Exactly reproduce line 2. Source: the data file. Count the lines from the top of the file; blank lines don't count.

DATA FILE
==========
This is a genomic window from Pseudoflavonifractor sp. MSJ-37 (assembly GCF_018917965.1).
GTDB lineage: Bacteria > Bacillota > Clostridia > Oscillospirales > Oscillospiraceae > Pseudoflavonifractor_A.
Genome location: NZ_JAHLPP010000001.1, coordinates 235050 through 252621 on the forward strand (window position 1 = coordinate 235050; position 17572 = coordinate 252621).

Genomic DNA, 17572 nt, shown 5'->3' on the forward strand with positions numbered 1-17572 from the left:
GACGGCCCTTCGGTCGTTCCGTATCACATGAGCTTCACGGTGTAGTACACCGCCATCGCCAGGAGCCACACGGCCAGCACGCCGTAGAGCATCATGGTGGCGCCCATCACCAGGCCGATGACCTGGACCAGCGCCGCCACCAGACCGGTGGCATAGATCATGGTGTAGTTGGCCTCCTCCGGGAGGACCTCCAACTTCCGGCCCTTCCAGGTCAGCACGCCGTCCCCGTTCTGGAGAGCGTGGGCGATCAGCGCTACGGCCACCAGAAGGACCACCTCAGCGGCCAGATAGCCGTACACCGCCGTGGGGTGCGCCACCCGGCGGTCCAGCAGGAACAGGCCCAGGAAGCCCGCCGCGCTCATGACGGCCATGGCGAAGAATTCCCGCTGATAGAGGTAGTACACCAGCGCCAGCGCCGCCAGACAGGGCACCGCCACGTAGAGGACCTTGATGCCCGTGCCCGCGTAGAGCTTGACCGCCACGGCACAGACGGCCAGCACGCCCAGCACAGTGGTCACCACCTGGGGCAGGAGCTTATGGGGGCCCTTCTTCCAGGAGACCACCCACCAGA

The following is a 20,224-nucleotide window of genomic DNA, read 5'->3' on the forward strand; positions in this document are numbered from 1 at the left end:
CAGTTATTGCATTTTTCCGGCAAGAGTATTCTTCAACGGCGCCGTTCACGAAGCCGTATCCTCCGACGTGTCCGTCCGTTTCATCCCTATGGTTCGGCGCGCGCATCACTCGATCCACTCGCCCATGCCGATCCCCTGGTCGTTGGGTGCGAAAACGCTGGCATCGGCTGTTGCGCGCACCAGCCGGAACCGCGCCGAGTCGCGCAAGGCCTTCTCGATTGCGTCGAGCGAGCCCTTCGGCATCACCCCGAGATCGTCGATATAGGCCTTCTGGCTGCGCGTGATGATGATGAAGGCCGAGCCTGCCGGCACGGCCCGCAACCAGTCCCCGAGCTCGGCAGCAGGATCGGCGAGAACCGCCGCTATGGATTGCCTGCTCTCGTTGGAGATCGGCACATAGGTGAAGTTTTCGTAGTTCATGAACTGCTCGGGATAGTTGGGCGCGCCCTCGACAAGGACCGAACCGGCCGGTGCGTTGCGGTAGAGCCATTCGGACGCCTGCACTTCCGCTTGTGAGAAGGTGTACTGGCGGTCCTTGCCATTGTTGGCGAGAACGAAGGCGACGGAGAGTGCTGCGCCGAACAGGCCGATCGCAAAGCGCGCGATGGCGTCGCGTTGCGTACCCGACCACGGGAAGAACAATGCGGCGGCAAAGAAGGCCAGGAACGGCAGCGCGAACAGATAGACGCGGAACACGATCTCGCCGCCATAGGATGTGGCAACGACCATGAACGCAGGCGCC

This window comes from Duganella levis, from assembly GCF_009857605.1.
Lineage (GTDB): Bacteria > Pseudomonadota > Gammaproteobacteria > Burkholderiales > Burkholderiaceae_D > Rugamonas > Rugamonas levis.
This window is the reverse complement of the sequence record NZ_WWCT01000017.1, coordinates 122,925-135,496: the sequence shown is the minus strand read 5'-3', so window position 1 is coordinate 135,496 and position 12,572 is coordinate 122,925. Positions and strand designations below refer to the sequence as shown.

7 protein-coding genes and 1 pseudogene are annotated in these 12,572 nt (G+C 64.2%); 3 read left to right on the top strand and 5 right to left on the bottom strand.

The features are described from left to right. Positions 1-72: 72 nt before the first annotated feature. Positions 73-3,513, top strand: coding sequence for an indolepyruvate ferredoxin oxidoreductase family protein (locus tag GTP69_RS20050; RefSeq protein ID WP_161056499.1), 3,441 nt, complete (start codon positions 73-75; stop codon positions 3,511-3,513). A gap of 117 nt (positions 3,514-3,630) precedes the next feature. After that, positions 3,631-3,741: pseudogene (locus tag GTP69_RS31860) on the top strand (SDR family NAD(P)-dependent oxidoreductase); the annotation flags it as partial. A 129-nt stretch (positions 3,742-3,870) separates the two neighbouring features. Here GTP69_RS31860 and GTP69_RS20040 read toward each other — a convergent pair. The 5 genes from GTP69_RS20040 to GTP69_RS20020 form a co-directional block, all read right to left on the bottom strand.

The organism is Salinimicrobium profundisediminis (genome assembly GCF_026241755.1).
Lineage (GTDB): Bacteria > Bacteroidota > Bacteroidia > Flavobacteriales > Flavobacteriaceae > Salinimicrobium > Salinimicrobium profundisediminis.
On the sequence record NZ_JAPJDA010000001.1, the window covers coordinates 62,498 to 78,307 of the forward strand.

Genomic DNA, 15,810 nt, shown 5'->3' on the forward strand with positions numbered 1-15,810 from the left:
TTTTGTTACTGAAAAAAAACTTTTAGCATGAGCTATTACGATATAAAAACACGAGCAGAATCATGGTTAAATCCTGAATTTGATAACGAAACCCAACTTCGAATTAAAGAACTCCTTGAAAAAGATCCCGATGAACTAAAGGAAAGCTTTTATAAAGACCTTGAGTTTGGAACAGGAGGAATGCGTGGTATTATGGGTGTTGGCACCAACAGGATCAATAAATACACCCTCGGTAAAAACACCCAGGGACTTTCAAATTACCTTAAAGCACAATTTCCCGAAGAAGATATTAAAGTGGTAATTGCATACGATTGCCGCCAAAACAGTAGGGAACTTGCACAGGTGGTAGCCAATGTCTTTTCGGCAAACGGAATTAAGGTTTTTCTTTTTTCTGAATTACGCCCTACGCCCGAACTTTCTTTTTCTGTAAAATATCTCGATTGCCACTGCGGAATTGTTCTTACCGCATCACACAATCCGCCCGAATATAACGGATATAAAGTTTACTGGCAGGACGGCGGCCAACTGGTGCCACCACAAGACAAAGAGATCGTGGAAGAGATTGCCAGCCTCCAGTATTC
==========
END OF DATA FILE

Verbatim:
GTDB lineage: Bacteria > Bacillota > Clostridia > Oscillospirales > Oscillospiraceae > Pseudoflavonifractor_A.